7 Most Common Money Mistakes for Startups to Avoid

Dealing with your finances properly from day one is the best way to set yourself up for lasting success. Smart financial management, with Real Time information is essential for any business, no matter how big or small.

Setting up your finances correctly is not only for stability, it’s essential to demonstrate you’re capable of growth. However, if it was easy everyone would be an overnight millionaire! (these don’t exist by the way!). With this in mind, we’ve listed the most common financial mistakes that startups make and how to avoid them.

1. Not using the data
Lots of business coaching tells you to take risks and develop a growth mindset. That is important for taking the leap into becoming your own boss and deciding to try new markets however it isn’t always wise to use instinct over information. Making assumptions about your finances can be dangerous.

What you need is detail and facts. If you don’t have them you can’t forecast and if you can’t forecast, how do you know if you’re on the right path? Lack of detailed attention can mean a small mistake goes unnoticed for too long, which could be damaging for your business.

To start with an Excel spreadsheet will suffice but be prepared to upgrade to bookkeeping software later on.

2. Not hiring an expert
Early on in your business you probably can manage records of the income and outgoings yourself. Understanding accounting and tax planning however is best handed to a professional accountant as early as possible. Self-taught accounting eventually results in a backlog of errors whereas getting it right from the start with the help of a professional accounting service save time, money and stress.

You could try just outsourcing your taxes or setting up quarterly meetings with a financial consultant for help and advice while you get going and build it from there.

3. Failing to set Budgets
Whether it’s setting up budgets to certain types of investment, like a website or on activities such as networking, setting a budget to a project or a type of spending prevents it from draining your finances should something go wrong.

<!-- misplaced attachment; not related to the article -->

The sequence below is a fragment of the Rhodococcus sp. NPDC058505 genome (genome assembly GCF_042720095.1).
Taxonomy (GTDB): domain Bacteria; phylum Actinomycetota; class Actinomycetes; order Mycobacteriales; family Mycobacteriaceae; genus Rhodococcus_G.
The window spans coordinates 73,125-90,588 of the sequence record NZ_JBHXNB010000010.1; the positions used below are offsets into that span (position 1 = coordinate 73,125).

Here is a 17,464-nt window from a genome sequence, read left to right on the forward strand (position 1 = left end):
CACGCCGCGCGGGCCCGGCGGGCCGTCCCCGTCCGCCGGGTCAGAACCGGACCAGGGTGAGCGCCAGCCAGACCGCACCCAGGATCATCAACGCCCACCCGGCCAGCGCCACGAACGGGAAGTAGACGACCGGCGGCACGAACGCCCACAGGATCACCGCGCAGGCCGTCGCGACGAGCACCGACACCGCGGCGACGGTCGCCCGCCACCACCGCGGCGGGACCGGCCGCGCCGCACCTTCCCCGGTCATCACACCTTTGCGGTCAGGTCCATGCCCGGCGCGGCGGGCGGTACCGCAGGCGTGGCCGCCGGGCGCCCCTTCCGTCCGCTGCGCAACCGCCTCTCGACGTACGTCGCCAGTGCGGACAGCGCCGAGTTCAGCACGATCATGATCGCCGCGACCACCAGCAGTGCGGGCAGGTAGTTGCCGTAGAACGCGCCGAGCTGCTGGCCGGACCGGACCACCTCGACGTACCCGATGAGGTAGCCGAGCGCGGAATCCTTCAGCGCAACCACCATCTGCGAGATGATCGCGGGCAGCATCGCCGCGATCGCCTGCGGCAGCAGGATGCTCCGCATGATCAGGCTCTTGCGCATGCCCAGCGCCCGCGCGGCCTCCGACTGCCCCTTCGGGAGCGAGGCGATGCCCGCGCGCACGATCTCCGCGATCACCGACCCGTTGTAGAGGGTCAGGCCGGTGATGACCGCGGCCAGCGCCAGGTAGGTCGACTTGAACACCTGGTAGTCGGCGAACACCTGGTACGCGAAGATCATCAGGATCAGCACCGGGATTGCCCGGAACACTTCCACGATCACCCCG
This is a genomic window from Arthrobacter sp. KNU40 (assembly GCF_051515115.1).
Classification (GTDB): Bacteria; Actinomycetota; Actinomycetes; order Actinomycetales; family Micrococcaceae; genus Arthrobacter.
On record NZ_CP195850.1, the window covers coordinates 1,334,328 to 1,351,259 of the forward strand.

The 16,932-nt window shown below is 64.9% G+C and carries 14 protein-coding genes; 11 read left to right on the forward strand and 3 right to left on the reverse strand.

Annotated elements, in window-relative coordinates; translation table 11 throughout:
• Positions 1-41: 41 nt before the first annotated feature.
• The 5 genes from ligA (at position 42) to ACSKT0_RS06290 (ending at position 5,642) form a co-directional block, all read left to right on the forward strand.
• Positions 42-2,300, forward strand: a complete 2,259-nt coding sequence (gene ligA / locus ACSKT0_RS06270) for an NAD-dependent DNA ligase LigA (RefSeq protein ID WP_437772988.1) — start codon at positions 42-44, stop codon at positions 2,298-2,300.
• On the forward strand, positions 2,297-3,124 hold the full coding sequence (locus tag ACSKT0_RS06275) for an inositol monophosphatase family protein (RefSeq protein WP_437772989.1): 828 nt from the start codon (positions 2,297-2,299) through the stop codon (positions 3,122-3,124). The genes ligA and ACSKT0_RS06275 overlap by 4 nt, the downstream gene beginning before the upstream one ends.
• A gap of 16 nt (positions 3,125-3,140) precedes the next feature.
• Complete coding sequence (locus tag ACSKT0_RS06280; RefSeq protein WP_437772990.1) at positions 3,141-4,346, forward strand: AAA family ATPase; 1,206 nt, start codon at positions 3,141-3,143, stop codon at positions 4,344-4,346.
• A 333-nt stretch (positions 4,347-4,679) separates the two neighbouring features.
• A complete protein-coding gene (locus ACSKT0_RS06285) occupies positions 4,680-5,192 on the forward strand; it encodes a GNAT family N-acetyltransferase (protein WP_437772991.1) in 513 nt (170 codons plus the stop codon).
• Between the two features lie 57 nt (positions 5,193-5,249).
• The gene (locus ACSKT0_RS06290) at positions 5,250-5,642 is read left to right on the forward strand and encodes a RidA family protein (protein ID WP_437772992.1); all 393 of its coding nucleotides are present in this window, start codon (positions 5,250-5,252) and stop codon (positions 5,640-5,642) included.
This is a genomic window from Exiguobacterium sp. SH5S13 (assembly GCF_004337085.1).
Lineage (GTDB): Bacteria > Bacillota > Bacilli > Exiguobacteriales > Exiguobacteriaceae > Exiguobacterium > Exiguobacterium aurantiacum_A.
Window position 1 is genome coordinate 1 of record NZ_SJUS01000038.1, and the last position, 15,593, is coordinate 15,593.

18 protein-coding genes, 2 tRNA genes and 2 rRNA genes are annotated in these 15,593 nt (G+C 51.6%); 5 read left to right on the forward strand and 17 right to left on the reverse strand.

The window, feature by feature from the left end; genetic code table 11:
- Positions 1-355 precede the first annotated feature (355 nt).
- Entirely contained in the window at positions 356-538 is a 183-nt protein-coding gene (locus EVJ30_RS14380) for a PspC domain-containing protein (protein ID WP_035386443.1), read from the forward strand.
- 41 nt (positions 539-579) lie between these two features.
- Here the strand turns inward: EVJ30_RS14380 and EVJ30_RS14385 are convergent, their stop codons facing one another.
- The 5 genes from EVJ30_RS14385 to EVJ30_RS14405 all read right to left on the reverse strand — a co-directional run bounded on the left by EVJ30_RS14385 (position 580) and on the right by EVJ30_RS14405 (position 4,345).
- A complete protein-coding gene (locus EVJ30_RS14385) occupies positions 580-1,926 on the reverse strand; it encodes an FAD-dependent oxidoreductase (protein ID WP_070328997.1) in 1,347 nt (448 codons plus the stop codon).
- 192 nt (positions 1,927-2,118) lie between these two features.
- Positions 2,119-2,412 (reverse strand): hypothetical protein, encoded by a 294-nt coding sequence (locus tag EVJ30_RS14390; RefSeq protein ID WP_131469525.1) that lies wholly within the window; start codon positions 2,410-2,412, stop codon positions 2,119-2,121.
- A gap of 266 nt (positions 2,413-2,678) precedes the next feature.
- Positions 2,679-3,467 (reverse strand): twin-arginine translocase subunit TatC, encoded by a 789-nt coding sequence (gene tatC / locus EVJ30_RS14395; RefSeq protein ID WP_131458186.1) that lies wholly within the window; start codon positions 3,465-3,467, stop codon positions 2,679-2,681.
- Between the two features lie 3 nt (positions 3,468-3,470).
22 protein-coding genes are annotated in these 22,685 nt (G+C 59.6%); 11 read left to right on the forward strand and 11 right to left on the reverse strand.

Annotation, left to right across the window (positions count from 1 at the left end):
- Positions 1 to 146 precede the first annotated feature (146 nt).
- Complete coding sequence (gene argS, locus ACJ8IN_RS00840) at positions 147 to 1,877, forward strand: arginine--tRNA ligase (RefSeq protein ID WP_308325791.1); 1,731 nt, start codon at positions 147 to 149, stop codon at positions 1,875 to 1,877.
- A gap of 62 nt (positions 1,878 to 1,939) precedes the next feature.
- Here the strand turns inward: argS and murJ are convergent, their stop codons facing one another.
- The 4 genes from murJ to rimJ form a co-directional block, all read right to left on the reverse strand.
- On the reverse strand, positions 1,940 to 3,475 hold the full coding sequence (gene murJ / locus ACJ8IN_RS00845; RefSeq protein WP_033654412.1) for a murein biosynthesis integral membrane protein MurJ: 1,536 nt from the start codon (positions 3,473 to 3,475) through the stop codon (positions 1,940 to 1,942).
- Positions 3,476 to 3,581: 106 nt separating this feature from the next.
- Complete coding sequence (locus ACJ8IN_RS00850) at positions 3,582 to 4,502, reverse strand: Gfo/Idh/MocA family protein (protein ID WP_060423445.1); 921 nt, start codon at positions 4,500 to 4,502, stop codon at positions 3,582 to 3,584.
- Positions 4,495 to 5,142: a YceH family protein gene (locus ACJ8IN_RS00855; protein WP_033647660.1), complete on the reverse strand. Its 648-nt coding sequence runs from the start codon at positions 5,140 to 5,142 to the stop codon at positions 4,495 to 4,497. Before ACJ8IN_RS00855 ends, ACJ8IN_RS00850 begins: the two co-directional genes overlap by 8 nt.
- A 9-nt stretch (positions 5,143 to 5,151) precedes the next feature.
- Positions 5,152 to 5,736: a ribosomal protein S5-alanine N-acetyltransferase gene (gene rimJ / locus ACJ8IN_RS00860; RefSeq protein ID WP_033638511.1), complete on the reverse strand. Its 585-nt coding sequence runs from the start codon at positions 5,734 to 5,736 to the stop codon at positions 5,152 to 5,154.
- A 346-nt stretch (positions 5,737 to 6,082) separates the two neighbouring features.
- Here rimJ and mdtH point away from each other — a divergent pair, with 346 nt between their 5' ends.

If the budget is clear, you will always be able to track return of investment or overspending quickly and easily, rather than using instinct. This will help you make better decisions that won’t end up causing damage to your business.

4. Being disorganised
Paperwork and record keeping might make you yawn but doing it right is a necessary evil! It is always easier to do a two-minute job now than create a two-hour task backtracking in the future because you can’t recall where a receipt is or can’t remember what some income was for.

Gaps in financial records create headaches and ultimately, could lead to queries and possibly investigations by HMRC. It’s always easier to do the little things that matter as you go along. Keeping all of your receipts and cross-referencing your accounts with your bank statements is vital.

5. Not doing your market research
What do your customers need? And more importantly, have you checked you truly meet that need in the way they want it? Knowing your target market helps you to be present and active in the places they look for you, understand who your competition is and learn how to appropriately price your products and services.

It’s always useful to know:

  • What is your market position?
  • What need do you fulfil for your customers?
  • How much value do your products or services provide?
  • Who is your competition – and what makes you stand out?

All of this leads to better pricing and better pricing leads to sustainable profit.

6. Hiring Quantity Over Quality
Quite simply, people are always going to be the biggest cost to the business but over-hiring is a common and expensive mistake. Too many staff too soon doesn’t just cause salary issues, you need to calculate the real costs of hiring an employee. What is the cost to your time and training period – when do they start becoming profitable? If it takes while for them to actual start making money for you because they have to learn and adjust to your ways, not forgetting the holidays and sickness and making cups of tea you need to factor in, how much does that employee really make you?

Another costly mistake is hiring the wrong people. The wrong person creates an imbalance that can negatively impact other staff and even damage your business’ reputation. Don’t rush the hiring process. Taking extra care to avoid mistakes can save a lot of trouble in the long run.

7. Guessing how much you’re spending
In other words, keep an eye on the cashflow. You need to know exactly how much cash your business needs each month and how much you’ll need to survive. Underestimating can cause serious problems. We all forget something! So, proper accounting systems are needed, ideally using software that keeps your figures up to date in real time. This way you can monitor it closely, making adjustments whenever necessary.

What we’re saying is a successful business needs a strong financial foundation. Everyone makes mistakes but keep the mistakes we’ve just listed in mind. If you can prevent these ones form happening, you’ll go a long way towards becoming stable.